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Thomas Bulkowski’s successful investment activities allowed him to retire at age 36. He is an internationally known author and trader with 30+ years of stock market experience and widely regarded as a leading expert on chart patterns. He may be reached at

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Bulkowski's Bump-and-Run Reversal Bottoms

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Market
Industrials (^DJI):
Transports (^DJT):
Utilities (^DJU):
Nasdaq (^IXIC):
S&P500 (^GSPC):
As of 11/20/2014
17,719 33.27 0.2%
9,054 41.00 0.5%
594 -1.24 -0.2%
4,702 26.16 0.6%
2,053 4.03 0.2%
YTD
6.9%
22.3%
21.0%
12.6%
11.1%
Tom's Targets    Overview: 11/14/2014
17,850 or 17,200 by 12/01/2014
9,300 or 8,700 by 12/01/2014
610 or 570 by 12/01/2014
5,000 or 4,500 by 12/01/2014
2,100 or 1,975 by 12/01/2014

Written by and copyright © 2005-2014 by Thomas N. Bulkowski. All rights reserved.

For more information on this pattern, read Encyclopedia of Chart Patterns, Second Edition, pictured on the right, pages 115 to 131. That chapter gives a complete review of the chart pattern, compared to what is described below.

If you click on this link and then buy the book (or anything) at Amazon.com, the referral will help support this site. Thanks. -- Tom Bulkowski

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The bump-and-run reversal bottom is a chart pattern that is a surprisingly good performer in both bull and bear markets. It has a very low break even failure rate and high average rise after the breakout. Discovered by Thomas Bulkowski in 1999.

The bump and run reversal bottom

Bump-and-Run Reversal Bottom

Important Bull Market Results for Bump-and-Run Reversal Bottom

Overall performance rank (1 is best): 8 out of 23
Break even failure rate: 2%
Average rise: 38%
Throwback rate: 59%
Percentage meeting price target: 68%

The above numbers are based on hundreds of perfect trades. See the glossary for definitions.

Bump-and-Run Reversal Bottom Identification Guidelines

Consult the associated figure on the right.

CharacteristicDiscussion
Arithmetic scaleUse the arithmetic chart, not the semi logarithmic one because you will use it to measure vertical distances.
ShapeA frying pan, tilted down, with the handle on the left.
TrendlineDuring the beginning of the pattern, price often follows a down-sloping trendline that ranges from 0 to 45 degrees.
Lead-in phaseThe handle portion of the frying pan is called the lead-in phase as it leads in to the bump phase. The chart to the lower right shows the location.
Lead-in heightMeasures from the trendline drawn across the highs to the handle low. Select the widest distance between the trendline and the low, measured vertically, in the first quarter of the chart pattern. The chart to the right shows an example. The height is between the two blue dots.
Lead-in durationAt least a month.
Bump phaseThis is the frying pan. The down-sloping trendline deepens to 60 degrees or more. Price drops rapidly then levels out and turns around, forming a rounded turn. Price may pause at the 0 to 45-degree trendline before moving higher. The chart to the right shows the location of the bump phase.
Bump heightMeasured from the trendline to the lowest low, vertically, and it should be at least twice the lead-in height. The chart to the right shows the measure between the two blue dots.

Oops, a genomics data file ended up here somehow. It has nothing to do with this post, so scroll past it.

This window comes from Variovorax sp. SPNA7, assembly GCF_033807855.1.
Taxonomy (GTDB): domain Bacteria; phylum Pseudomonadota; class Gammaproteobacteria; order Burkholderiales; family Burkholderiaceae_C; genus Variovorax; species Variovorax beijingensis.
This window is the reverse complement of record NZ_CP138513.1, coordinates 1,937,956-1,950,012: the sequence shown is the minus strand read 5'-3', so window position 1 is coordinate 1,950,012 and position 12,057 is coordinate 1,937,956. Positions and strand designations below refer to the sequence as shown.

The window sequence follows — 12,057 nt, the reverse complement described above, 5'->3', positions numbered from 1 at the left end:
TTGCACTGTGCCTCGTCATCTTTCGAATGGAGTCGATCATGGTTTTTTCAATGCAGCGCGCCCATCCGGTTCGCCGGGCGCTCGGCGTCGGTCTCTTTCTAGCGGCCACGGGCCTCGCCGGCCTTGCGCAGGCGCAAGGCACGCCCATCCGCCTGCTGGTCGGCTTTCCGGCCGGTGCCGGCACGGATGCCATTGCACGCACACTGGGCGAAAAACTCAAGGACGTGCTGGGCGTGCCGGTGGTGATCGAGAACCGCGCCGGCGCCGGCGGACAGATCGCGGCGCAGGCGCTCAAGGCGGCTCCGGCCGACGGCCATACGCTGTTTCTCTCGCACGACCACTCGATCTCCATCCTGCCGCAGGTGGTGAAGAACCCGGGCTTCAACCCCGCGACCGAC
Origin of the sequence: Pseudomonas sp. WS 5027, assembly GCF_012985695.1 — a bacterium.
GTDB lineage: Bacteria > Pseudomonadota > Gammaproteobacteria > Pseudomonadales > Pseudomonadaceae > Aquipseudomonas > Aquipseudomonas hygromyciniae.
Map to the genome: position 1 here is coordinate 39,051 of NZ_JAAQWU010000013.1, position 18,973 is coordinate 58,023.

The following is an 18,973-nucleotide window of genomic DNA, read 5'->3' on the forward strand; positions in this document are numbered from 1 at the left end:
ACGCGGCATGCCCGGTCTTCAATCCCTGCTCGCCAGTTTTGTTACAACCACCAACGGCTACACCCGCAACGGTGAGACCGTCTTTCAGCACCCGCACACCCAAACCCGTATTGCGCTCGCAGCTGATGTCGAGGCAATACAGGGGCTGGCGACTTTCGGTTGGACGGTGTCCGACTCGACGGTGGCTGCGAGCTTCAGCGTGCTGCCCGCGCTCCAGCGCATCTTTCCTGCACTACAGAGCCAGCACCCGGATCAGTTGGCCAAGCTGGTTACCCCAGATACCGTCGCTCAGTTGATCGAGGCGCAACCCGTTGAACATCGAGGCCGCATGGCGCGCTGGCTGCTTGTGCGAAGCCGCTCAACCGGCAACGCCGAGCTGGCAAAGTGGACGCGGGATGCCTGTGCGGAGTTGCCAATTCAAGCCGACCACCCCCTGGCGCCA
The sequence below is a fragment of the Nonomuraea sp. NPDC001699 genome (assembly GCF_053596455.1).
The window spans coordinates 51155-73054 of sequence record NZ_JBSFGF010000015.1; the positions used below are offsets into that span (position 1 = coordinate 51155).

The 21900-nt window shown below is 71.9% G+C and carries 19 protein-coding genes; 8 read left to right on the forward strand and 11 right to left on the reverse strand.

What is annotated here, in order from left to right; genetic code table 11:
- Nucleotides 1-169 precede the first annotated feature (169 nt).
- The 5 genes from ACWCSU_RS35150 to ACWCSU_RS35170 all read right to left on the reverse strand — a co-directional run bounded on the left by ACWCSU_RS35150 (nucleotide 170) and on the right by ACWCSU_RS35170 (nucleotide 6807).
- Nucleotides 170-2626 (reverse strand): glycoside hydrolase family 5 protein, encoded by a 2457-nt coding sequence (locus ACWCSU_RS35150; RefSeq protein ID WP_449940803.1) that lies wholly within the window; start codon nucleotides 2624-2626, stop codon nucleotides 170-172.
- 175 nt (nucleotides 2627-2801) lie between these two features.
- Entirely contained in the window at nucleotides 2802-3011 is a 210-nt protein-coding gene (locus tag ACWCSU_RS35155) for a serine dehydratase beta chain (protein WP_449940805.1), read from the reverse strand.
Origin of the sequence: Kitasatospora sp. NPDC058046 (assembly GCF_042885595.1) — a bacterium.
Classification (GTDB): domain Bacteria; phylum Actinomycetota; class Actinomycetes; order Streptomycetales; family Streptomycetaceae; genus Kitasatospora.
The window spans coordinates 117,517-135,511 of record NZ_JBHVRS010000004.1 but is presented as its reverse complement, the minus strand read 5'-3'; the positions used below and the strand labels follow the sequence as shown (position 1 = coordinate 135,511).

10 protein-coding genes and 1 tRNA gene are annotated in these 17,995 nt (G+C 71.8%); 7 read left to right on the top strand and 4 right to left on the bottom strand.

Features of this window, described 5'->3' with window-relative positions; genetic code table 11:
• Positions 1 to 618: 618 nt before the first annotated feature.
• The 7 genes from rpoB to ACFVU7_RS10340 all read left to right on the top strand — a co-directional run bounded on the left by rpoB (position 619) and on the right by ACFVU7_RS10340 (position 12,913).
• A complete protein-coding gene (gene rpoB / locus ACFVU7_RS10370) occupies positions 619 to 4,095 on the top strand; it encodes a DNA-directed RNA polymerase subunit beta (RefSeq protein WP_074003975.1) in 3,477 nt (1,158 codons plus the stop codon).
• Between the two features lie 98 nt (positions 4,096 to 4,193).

Uphill runAfter the bump phase, price begins an uphill run. I show the run phase on the chart to the right.
VolumeHigh during the start of the pattern, the bump start, and upward breakout.
ConfirmationThe pattern confirms when price closes above the down-sloping trendline.
Bump and run reversal bottom chart explanation
BARR Bottom
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Bump-and-Run Reversal Bottom Trading Tips

Consult the associated figure on the right.

Trading TacticExplanation
Measure ruleThe highest high in the pattern (point A in the chart to the right) is the target.
BreakoutBuy when price closes above the down-sloping 0 to 45-degree trendline, B. Alternatively, draw several trendlines parallel to and lead-in height below the top trendline (the green arrows at E). Buy when price fails to close below the next lower trendline and rises above the adjacent, higher trendline (C).
Old highWhen price rises to the old high (A , where the pattern begins) consider selling if the stock shows weakness.
ThrowbackThrowbacks hurt performance. The link to the left explains what to look for and this link discusses performance.
Dual bumpA second downward bump occurs 20% of the time. The bump would begin at B, round downward before joining back with the trendline and staging an upward breakout.
Yearly highAVOID trading this pattern near the yearly high. Patterns with breakouts near the high tend to underperform.
Bump and run reversal bottom chart pattern measure rule
The Measure Rule
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Bump and run reversal bottom chart pattern example

Bump-and-Run Reversal Bottom Example

The above figure shows an example of a bump and run reversal bottom chart pattern. Price begins the pattern at A and forms the lead-in phase followed by the bump phase. The lead-in height (C) measured vertically, is less than half the bump phase height (D), also measured vertically, as required. The two measure from the trendline to the lowest low directly below (not to where the green arrows point, but the low price directly below). The bump and run reversal bottom appears within a third of the yearly low, despite what the edited chart shows.

Price breaks out and throws back within a few days but eventually fulfills the measure rule by climbing to B, near the launch price of A.

-- Thomas Bulkowski

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See Also

Copyright © 2005-2014 by Thomas N. Bulkowski. All rights reserved. Please don't interrupt me when I'm talking to myself.